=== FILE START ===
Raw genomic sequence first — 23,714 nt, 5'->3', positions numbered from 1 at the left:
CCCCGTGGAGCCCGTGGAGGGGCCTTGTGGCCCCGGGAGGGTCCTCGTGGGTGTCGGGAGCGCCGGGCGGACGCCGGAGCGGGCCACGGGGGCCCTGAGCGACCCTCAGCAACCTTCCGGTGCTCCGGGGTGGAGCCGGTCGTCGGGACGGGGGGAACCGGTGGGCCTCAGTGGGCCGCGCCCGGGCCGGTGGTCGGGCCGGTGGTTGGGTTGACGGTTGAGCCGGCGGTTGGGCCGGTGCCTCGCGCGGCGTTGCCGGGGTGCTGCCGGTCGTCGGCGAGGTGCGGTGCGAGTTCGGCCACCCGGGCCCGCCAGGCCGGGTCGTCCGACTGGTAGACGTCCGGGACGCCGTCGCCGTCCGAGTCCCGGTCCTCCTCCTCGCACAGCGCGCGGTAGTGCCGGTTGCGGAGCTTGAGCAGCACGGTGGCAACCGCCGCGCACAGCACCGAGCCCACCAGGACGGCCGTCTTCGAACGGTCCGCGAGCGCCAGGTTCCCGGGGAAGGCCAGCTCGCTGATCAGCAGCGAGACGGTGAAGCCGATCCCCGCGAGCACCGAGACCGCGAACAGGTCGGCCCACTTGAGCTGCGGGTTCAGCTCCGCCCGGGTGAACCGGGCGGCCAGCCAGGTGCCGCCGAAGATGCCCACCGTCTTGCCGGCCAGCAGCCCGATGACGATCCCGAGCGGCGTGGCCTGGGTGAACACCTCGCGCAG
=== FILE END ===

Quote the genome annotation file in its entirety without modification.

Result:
Raw genomic sequence first — 23,714 nt, 5'->3', positions numbered from 1 at the left:
CCCCGTGGAGCCCGTGGAGGGGCCTTGTGGCCCCGGGAGGGTCCTCGTGGGTGTCGGGAGCGCCGGGCGGACGCCGGAGCGGGCCACGGGGGCCCTGAGCGACCCTCAGCAACCTTCCGGTGCTCCGGGGTGGAGCCGGTCGTCGGGACGGGGGGAACCGGTGGGCCTCAGTGGGCCGCGCCCGGGCCGGTGGTCGGGCCGGTGGTTGGGTTGACGGTTGAGCCGGCGGTTGGGCCGGTGCCTCGCGCGGCGTTGCCGGGGTGCTGCCGGTCGTCGGCGAGGTGCGGTGCGAGTTCGGCCACCCGGGCCCGCCAGGCCGGGTCGTCCGACTGGTAGACGTCCGGGACGCCGTCGCCGTCCGAGTCCCGGTCCTCCTCCTCGCACAGCGCGCGGTAGTGCCGGTTGCGGAGCTTGAGCAGCACGGTGGCAACCGCCGCGCACAGCACCGAGCCCACCAGGACGGCCGTCTTCGAACGGTCCGCGAGCGCCAGGTTCCCGGGGAAGGCCAGCTCGCTGATCAGCAGCGAGACGGTGAAGCCGATCCCCGCGAGCACCGAGACCGCGAACAGGTCGGCCCACTTGAGCTGCGGGTTCAGCTCCGCCCGGGTGAACCGGGCGGCCAGCCAGGTGCCGCCGAAGATGCCCACCGTCTTGCCGGCCAGCAGCCCGATGACGATCCCGAGCGGCGTGGCCTGGGTGAACACCTCGCGCAG